How To Drink Umeshu

As an Amazon Associate, I earn from qualifying purchases

Umeshu is gaining worldwide popularity due to its distinctive and rich flavor.

In addition, its sweetness makes it easy to drink for those who dislike alcohol’s bitterness.

Drinking Umeshu best ways
Drinking Umeshu

In the past, it was mainly used as medicine for sore throats, but the relaxation of liquor laws allowed more people to start brewing it at home. 

But how do you serve Umeshu?

What’s the correct way to drink it for maximum enjoyment?

Read on to discover more about this alcoholic beverage. 

The Best Way To Drink Umeshu

Drink umeshu
Best way to drink umeshu

Neat Umeshu

You might want to drink your Umeshu straight or neat if you’re a purist.

However, such drinks are best served at room temperature. 

Umeshu on the Rocks

Whiskey lovers will tell that it’s best served ‘on the rocks.’ This is slang for a drink served over ice.

Besides the obvious cooling, the ice brings out the flavors and aromas. However, the practice isn’t so common when serving wine. 

Drinking chilled wine is enjoyable, especially on a warm summer afternoon.

However, people don’t like serving wine over ice because it dilutes it instead of accentuating flavors as it does with whisky. Others claim that adding ice is uncultured. 

Regardless, drinking Umeshu on the rocks doesn’t disappoint.

As the ice melts, you can feel a gradual change in the drink’s flavor. When served chilled, it has a subdued tart taste.

To Do This – Place a block of ice in a whiskey tumbler and pour a little Umeshu over it. Ensure you don’t overdo the ice to avoid watering down the drink. 

Umeshu with Water

If you don’t like your Umeshu neat, you can mix it with water to make it lighter and swallowable.

Adding water to wine is called mizuwari. 

The recommended mixing ratio is 1:2, meaning two parts of water for every part of the wine.

Umeshu with ice cold water
Umeshu with water

However, adding too much water dilutes the drink. Avoid ruining the Umeshu by tasting it when you add a few drops of water.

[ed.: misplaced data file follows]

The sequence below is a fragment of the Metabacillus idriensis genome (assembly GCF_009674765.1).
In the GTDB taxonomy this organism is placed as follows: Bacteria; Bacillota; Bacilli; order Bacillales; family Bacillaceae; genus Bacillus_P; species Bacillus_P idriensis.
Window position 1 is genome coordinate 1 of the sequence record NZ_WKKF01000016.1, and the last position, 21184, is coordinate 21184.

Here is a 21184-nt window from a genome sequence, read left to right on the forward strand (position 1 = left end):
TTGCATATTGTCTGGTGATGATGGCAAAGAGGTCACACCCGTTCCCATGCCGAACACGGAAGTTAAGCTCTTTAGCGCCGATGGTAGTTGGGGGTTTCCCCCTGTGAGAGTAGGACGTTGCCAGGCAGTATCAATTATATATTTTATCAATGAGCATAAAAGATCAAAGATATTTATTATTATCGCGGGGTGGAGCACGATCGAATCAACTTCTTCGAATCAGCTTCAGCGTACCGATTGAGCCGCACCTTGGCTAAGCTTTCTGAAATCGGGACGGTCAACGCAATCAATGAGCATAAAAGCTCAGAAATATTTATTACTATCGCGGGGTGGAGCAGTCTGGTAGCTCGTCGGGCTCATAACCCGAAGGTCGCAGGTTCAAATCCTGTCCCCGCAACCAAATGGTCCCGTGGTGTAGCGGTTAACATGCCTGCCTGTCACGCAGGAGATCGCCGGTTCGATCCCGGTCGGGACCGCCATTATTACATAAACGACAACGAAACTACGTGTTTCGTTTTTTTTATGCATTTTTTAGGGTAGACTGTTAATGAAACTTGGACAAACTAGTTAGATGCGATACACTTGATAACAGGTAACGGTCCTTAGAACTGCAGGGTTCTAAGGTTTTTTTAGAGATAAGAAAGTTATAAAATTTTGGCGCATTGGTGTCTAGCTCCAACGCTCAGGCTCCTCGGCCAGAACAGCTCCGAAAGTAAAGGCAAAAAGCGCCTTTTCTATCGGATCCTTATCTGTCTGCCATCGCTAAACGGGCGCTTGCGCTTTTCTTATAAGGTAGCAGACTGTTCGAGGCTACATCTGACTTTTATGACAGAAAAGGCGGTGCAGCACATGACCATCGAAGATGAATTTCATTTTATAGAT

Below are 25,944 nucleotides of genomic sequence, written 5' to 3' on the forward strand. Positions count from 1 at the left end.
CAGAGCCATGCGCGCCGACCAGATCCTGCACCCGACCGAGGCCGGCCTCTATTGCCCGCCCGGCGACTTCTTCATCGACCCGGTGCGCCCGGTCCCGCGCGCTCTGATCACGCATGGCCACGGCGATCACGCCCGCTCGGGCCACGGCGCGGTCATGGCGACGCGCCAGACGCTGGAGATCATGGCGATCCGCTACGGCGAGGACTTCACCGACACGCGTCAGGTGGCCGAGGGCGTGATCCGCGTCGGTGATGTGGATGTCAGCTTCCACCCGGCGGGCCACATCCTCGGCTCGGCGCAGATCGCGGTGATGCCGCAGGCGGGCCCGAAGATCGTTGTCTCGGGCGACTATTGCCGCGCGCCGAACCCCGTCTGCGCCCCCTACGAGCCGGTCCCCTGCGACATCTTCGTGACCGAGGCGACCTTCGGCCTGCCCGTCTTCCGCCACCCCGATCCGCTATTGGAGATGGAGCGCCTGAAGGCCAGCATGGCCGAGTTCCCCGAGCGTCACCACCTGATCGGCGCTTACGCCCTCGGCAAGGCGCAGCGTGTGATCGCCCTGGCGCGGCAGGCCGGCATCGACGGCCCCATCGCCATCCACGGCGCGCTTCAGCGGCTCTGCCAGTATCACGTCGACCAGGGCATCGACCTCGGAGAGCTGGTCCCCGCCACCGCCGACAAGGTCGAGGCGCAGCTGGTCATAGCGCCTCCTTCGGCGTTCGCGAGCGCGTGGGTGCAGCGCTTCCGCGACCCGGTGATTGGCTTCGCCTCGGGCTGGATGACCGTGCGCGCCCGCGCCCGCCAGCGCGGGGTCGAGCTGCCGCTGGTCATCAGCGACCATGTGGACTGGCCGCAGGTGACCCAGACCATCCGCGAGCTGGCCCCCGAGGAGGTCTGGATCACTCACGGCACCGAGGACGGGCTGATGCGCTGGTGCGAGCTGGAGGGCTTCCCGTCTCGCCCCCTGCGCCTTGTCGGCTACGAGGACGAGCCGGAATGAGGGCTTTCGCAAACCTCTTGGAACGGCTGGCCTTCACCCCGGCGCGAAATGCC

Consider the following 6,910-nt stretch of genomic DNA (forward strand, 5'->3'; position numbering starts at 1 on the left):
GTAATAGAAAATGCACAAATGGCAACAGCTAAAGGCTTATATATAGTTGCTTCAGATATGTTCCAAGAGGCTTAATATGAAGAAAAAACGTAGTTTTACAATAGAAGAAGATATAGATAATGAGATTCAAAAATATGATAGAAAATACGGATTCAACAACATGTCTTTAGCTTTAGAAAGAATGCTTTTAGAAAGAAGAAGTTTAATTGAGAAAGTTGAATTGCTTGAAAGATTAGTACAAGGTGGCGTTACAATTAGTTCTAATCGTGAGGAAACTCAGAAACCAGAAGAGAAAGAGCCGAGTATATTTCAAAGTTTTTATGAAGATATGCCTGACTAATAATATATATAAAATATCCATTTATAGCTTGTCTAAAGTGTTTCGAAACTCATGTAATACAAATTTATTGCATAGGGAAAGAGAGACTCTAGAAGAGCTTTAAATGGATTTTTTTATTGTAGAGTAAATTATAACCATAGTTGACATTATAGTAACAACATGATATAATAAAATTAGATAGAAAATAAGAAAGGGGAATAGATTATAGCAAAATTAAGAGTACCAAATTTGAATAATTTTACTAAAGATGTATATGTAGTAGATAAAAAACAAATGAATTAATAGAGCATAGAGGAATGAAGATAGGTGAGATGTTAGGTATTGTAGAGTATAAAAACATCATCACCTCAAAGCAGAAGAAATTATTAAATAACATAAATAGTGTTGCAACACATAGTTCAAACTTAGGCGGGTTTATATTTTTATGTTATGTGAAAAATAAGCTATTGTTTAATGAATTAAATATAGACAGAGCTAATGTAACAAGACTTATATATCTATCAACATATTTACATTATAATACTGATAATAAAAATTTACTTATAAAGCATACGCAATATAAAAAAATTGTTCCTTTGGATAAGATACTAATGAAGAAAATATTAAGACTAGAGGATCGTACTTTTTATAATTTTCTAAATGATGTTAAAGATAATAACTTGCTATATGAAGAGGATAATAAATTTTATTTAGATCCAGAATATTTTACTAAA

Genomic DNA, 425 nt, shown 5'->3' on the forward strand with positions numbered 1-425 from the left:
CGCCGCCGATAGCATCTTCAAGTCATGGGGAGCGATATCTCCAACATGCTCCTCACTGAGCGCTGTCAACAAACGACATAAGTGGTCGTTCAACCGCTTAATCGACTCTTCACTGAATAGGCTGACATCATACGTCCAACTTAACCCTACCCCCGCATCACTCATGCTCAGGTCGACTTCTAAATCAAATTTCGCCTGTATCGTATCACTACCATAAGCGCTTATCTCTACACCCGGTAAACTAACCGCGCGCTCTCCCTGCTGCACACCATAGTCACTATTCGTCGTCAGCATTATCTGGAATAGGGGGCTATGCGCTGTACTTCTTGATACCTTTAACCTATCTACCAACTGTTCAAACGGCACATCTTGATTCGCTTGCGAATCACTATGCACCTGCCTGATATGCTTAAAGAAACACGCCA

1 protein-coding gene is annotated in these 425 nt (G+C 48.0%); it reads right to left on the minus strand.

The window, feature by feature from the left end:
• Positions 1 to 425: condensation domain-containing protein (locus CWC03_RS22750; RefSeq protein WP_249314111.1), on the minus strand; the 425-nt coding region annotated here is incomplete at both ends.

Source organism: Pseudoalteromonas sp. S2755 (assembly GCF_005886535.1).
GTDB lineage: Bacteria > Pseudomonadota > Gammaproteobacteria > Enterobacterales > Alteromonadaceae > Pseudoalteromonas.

Umeshu with Hot Water

During the cold season, Japanese people usually take Umeshu with hot water.

Mixing alcoholic beverages with hot water is called oyuwari.

Mixing Umeshu with hot water brings out the vapors since alcohol has a low boiling point. The mists blend with the aroma of fresh plums to produce a tasty, relaxing drink.

Unique Gift
KANARS Old Fashioned Whiskey Glasses
$35.99 ($9.00 / Count)

Crafted from the finest ultra-clear lead-free crystal, these whiskey glasses offer unmatched clarity and brilliance. Each glass is substantial, weighing 1.16 pounds (530g), providing a satisfying, substantial feel and heft for your whiskey-drinking experience.

We earn a commission if you make a purchase, at no additional cost to you. Thanks!
02/13/2024 08:08 pm GMT

Oyuwari Umeshu is best taken before bedtime or when you want to warm up in the cold season. Taking it at night relaxes your muscles, improving sleep quality. 

Unlike cold water, hot water doesn’t alter the taste of Umeshu. Instead, it accentuates it. Therefore, the recommended mixing ratio is 1:1.

Avoid using boiling water when preparing oyuwari Umeshu. As noted above, the alcohol evaporates at high temperatures.

Therefore, lukewarm water is best to preserve the drink’s alcoholic content. Also, too hot water is undrinkable. 

Umeshu with Soda

Sometimes, water can taste so bland that you want something more exciting.

Umeshu with soda and ice
Umeshu with soda

One way to spice up your Umeshu is to add soda, known as tansawari in Japanese. 

Soda is sweet and fizzy, which lightens Umeshu’s strong flavor. The carbonic acid in the soda also increases the beverage’s flavor. 

When choosing a soda, avoid the fruity flavors. Instead, pick a coke or citrus-flavored drink.

These are mildly sweet and don’t significantly alter Umeshu’s rich taste. Also, check the amount of soda you add because too much of it causes dehydration. 

Umeshu with Food

Although many people take Umeshu as an appetizer, it also works as a food accompaniment.